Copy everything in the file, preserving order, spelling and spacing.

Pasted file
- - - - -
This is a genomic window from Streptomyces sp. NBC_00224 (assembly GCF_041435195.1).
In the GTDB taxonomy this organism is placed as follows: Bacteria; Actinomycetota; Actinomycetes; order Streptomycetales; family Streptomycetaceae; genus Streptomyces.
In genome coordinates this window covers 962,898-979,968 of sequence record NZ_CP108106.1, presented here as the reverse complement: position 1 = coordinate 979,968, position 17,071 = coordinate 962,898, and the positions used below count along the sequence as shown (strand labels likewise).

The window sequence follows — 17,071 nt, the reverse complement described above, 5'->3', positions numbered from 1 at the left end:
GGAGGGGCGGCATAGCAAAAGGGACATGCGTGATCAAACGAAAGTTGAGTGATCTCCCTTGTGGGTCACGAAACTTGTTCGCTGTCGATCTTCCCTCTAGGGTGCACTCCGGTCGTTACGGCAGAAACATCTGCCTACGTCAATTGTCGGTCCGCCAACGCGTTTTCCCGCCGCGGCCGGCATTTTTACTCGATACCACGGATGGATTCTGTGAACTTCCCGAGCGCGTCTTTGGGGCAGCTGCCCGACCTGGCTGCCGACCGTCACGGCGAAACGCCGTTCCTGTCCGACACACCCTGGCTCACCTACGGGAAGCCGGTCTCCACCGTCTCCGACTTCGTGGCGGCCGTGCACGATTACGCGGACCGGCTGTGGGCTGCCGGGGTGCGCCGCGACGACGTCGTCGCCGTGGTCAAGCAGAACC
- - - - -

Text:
This is a genomic window from Streptomyces sp. NBC_00224 (assembly GCF_041435195.1).
In the GTDB taxonomy this organism is placed as follows: Bacteria; Actinomycetota; Actinomycetes; order Streptomycetales; family Streptomycetaceae; genus Streptomyces.
In genome coordinates this window covers 962,898-979,968 of sequence record NZ_CP108106.1, presented here as the reverse complement: position 1 = coordinate 979,968, position 17,071 = coordinate 962,898, and the positions used below count along the sequence as shown (strand labels likewise).

The window sequence follows — 17,071 nt, the reverse complement described above, 5'->3', positions numbered from 1 at the left end:
GGAGGGGCGGCATAGCAAAAGGGACATGCGTGATCAAACGAAAGTTGAGTGATCTCCCTTGTGGGTCACGAAACTTGTTCGCTGTCGATCTTCCCTCTAGGGTGCACTCCGGTCGTTACGGCAGAAACATCTGCCTACGTCAATTGTCGGTCCGCCAACGCGTTTTCCCGCCGCGGCCGGCATTTTTACTCGATACCACGGATGGATTCTGTGAACTTCCCGAGCGCGTCTTTGGGGCAGCTGCCCGACCTGGCTGCCGACCGTCACGGCGAAACGCCGTTCCTGTCCGACACACCCTGGCTCACCTACGGGAAGCCGGTCTCCACCGTCTCCGACTTCGTGGCGGCCGTGCACGATTACGCGGACCGGCTGTGGGCTGCCGGGGTGCGCCGCGACGACGTCGTCGCCGTGGTCAAGCAGAACC